Los Angeles

JACKIE COOGAN REACHED THE PINNACLE OF SUCCESS AND STARDOM WHEN HE WAS FIVE. THEN HE SET THE HOLLYWOOD PATTERN OF PAYING THE PRICE FOR EARLY FAME.

THE PLACE where the greatest early movie stars built their final homes is returning to life

Light rail was an attractive, economical, and environmentally sound technology— until the auto companies crushed it. That, at any rate, is what a lot of people believe, and now the nation is spending billions to re-create an imaginary past.

In a crucial scene from Who Framed Roger Rabbit , the murderous Judge Doom reveals a “plan of epic proportions” for transforming metropolitan Los Angeles. Read more >>

THIRTY YEARS AGO A HARD-FOUGHT gubernatorial campaign heralded the third great political upheaval of our century

IT WAS A FUNERAL TO REMEMBER. The rain had been pelting for hours when the mourners gathered in St. Read more >>

Once seen as a vice and now as a public panacea, the national passion that got Thomas Jefferson in trouble has been expanding for two centuries

“I’m dad-gum disgusted at trying to police every half-square and every half-house,” Sen. Huey Long told a radio audience in Louisiana in May 1935. “You can’t close gambling nowhere where the people want to gamble.” Read more >>

The great democratic art form got off to a very rocky start. People simply didn’t want to crowd into a dark room to look at a flickering light, and it took nearly twenty years for Americans and motion pictures to embrace each other.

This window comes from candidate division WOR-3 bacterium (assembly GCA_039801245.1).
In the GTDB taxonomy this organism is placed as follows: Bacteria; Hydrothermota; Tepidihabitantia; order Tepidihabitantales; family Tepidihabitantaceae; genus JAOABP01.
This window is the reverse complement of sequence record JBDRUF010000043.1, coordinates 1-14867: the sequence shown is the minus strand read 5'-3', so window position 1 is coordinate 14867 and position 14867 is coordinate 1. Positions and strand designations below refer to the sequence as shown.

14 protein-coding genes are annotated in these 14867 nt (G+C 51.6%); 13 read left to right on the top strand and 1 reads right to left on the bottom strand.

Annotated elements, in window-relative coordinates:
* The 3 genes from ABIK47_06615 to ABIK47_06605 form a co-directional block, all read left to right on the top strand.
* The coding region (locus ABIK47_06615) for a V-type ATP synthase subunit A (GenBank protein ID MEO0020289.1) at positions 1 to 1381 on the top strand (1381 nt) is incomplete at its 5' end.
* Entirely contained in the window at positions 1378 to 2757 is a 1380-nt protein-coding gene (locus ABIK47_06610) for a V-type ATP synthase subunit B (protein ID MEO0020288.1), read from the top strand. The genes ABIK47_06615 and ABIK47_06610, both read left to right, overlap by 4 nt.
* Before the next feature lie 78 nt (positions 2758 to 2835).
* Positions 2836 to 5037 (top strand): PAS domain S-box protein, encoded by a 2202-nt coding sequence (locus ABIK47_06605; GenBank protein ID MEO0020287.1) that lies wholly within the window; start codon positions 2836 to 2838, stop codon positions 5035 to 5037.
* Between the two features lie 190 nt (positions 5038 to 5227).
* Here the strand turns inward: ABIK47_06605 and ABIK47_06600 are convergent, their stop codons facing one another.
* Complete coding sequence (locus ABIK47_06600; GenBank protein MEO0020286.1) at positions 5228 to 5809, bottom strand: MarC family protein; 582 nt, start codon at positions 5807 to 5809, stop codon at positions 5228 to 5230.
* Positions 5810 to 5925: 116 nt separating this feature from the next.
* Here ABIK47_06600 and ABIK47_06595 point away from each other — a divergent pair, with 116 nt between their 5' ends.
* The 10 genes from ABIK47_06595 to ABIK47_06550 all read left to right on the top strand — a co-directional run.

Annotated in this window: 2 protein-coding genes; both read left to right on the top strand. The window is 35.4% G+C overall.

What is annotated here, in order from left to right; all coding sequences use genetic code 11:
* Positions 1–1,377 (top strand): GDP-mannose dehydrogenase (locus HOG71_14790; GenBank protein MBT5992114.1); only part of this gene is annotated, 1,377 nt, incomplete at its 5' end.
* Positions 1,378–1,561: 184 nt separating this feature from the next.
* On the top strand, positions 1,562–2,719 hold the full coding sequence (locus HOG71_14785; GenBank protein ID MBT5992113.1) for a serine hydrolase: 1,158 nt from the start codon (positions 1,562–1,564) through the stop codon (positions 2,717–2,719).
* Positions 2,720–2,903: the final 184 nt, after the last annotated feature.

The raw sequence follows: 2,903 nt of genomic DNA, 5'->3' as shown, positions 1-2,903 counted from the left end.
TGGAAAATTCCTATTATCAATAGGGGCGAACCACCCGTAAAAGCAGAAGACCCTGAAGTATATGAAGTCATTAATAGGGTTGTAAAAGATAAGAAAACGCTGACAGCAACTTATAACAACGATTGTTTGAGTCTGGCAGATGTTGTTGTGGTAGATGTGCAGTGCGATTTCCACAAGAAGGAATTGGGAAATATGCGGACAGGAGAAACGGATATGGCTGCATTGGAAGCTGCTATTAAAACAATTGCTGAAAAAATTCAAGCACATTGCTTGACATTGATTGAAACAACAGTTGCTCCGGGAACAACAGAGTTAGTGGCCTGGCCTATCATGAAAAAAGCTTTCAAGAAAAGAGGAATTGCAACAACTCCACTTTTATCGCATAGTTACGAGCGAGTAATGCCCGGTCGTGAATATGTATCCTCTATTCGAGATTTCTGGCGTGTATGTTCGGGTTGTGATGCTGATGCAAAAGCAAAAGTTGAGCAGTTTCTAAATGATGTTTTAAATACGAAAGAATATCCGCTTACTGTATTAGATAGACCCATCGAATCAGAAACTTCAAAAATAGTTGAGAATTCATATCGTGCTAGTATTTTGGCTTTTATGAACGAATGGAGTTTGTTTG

On July 5, 1896, the Los Angeles Times greeted the imminent arrival of Thomas Alva Edison’s moving-picture projector with enormous enthusiasm: “The vitascope is coming to town. Read more >>

“Why hasn't the stereotype faded away as real cowboys become less and less typical of Western life? Because we can't or won't do without it, obviously.”

Being a Westerner is not simple. If you live, say, in Los Angeles, you live in the second-largest city in the nation, urban as far as the eye can see in every direction except west. Read more >>

From Fort Ticonderoga to the Plaza Hotel, from Appomattox Courthouse to Bugsy Siegel’s weird rose garden in Las Vegas, the present-day scene is enriched by knowledge of the American past

In 1984 Los Angeles will once again play host to the Summer Olympics. It’s got to be easier that the first time. That was just fifty years ago, when, in the teeth of the Great Depression, a group of local boosters boldly set about planning

March 1925. Read more >>